The movie has humor--mostly from the always over-the-top Helena Bonham Carter as Mrs. Potter. It's also moving--I found myself wanting to give young Nigel (Oscar Kennedy) and teenage Nigel (Freddie Highmore) a big hug throughout the movie, and his father, a big kick.  The Dusty Springfield soundtrack and retro food and costumes create the perfect 1960's setting, and Slater himself even appears at the end as a chef at the Savoy Hotel who hires teenage Nigel for the hotel's kitchen. This is a film any foodie will love. 

"No matter how bad things get, it's impossible not to love someone who made you toast. Once you've bitten through that crusty surface, to the softer underneath and tasted the warm salty butter, you're lost forever."--Young Nigel Slater

There is plenty of food inspiration in Toast like--buttered toast, cheese on toast, mincemeat, apple and lemon meringue pies, meat pies, ham, veggies and other things that do not belong in a can, young Nigel's failed cooking attempts like spaghetti Bolognese and broiled smoked haddock, fun retro British party foods and the scones, shepherd's pie and trifle teenage Nigel cooks in "Domestic Science" class (Home Ec.). I looked to the handful of Nigel Slater cookbooks in my collection for inspiration and found my dish in Real Fast Food: 350 Recipes Ready-to-Eat in 30 Minutes by Nigel Slater. 

In the recipe notes for Hot Cheese Muffins, Nigel Slater says, "My mother died when I was quite young. My father was left with the daunting task of feeding a somewhat finicky child. Apart from vast quantities of fruit and vegetables (even spinach), there was very little I would eat. His greatest and possibly only, success was this simple dish. Needless to say, he soon gave up and installed a housekeeper, of whom I shall say no more." It captured the "toast is love" angle as well as a way to give comfort to young Nigel with a cup of tea after school. The Apples with Butter & Sugar from the same book were an add-on, simply because it is fall and nothing says Autumn comfort like warm and sweet apples.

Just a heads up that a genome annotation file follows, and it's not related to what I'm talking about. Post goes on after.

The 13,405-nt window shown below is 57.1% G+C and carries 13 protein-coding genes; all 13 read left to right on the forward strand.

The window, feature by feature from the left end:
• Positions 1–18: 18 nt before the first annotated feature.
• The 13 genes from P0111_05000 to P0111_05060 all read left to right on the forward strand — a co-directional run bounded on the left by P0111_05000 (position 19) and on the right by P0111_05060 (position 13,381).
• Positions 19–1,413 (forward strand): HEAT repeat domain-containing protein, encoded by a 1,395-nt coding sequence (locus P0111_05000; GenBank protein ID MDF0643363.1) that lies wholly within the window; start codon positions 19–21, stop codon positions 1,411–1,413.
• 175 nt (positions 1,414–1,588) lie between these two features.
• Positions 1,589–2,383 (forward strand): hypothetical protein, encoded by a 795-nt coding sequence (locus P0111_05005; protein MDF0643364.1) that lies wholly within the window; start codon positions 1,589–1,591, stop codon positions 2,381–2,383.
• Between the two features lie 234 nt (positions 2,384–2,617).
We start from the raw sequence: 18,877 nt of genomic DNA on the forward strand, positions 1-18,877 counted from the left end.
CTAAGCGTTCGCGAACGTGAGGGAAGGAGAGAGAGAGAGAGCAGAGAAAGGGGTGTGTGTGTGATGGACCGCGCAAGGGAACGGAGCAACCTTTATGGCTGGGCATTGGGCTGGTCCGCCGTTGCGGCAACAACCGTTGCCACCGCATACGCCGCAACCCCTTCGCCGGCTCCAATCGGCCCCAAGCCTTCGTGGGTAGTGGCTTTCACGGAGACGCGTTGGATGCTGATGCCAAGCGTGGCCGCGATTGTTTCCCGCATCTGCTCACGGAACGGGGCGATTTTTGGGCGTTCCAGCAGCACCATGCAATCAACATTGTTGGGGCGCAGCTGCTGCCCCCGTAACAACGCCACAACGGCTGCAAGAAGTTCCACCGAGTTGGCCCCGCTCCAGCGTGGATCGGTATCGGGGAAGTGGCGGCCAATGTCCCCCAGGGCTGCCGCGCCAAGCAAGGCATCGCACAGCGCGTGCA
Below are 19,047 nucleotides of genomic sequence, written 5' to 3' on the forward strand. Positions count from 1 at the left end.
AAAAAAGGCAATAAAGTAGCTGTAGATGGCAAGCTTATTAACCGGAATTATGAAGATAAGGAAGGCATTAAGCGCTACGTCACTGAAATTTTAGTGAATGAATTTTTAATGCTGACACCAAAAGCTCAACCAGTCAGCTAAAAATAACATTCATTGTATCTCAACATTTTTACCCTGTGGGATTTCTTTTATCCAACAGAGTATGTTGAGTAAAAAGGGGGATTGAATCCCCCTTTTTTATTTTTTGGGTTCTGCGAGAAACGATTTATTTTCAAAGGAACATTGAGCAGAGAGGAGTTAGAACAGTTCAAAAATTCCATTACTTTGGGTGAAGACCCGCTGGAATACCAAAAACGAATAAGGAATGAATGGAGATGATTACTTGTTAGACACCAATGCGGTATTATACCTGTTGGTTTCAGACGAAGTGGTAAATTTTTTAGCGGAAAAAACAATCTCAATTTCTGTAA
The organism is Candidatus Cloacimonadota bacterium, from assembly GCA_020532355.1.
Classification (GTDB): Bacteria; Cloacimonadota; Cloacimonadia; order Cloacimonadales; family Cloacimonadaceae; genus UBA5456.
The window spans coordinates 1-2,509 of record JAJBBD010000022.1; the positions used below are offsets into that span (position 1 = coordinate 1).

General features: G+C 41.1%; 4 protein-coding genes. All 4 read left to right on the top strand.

Hot Cheese Muffins
Real Food Fast by Nigel Slater
(For 2 as a Snack)

a walnut-sized piece of butter (I used just about 1 tsp of butter)
the whites of 2 small scallions, trimmed and chopped
1 1/2 cups grated cheddar cheese
2 hot, toasted English muffins, split

Melt the butter in a small heavy-based pan over a low heat. Add the chopped scallions and fry until soft and slightly golden in color. Stir in the grated cheese and let it melt slowly over a low heat. Slide the whole lot onto toasted muffins and eat while still very hot. 

(Slater adds that you can also: Spread the muffins with homemade pickle relish or chutney before you coat with the molten cheese or Sandwich the muffins together with crisp bacon.)

Apples with Brown Butter and Sugar
Real Fast Food by Nigel Slater
(Per Person)

2 medium apples
2 Tbsp unsalted butter (I used 1/2 the amount)
1 Tbsp white or brown sugar (I used a heaping 1/2 Tbsp)

Peel, core and slice the apples into 8 pieces. Melt the butter and add the apples and sugar as soon as it starts to foam. Cook the apples until they are soft and golden, about 5-7 minutes. 

Notes/Results: Cheese, butter, sugar--what's not to like?! This is just basic comfort food or "nursery food" (comfort food you ate as a child growing up) as it is often called in the U.K. The Hot Cheese Muffins are rich and gooey with the cheese mixture melting into the little nooks and crannies of the English muffins. I used just a bit of butter to saute the green onions and it was plenty (the Tillamook cheddar I used was rich on its own) and I tossed a little of the green scallions on top for a bit of color contrast. These are best eaten piping hot and just picked up and eaten by hand with lots of napkins for the extra cheese and buttery liquid that comes out. I also reduced the butter and sugar in the apples, feeling like the tea/snack was indulgent enough already. For both flavor and appearance, I topped the sauteed apples with a blob of non-fat Greek yogurt and a sprinkle of cinnamon. Served warm they are a lovely little treat for fall. With the tea, it all makes for a good lunch or afternoon snack when you are in need of a little comfort and indulgence--not something to eat often but nice on occasion! ;-)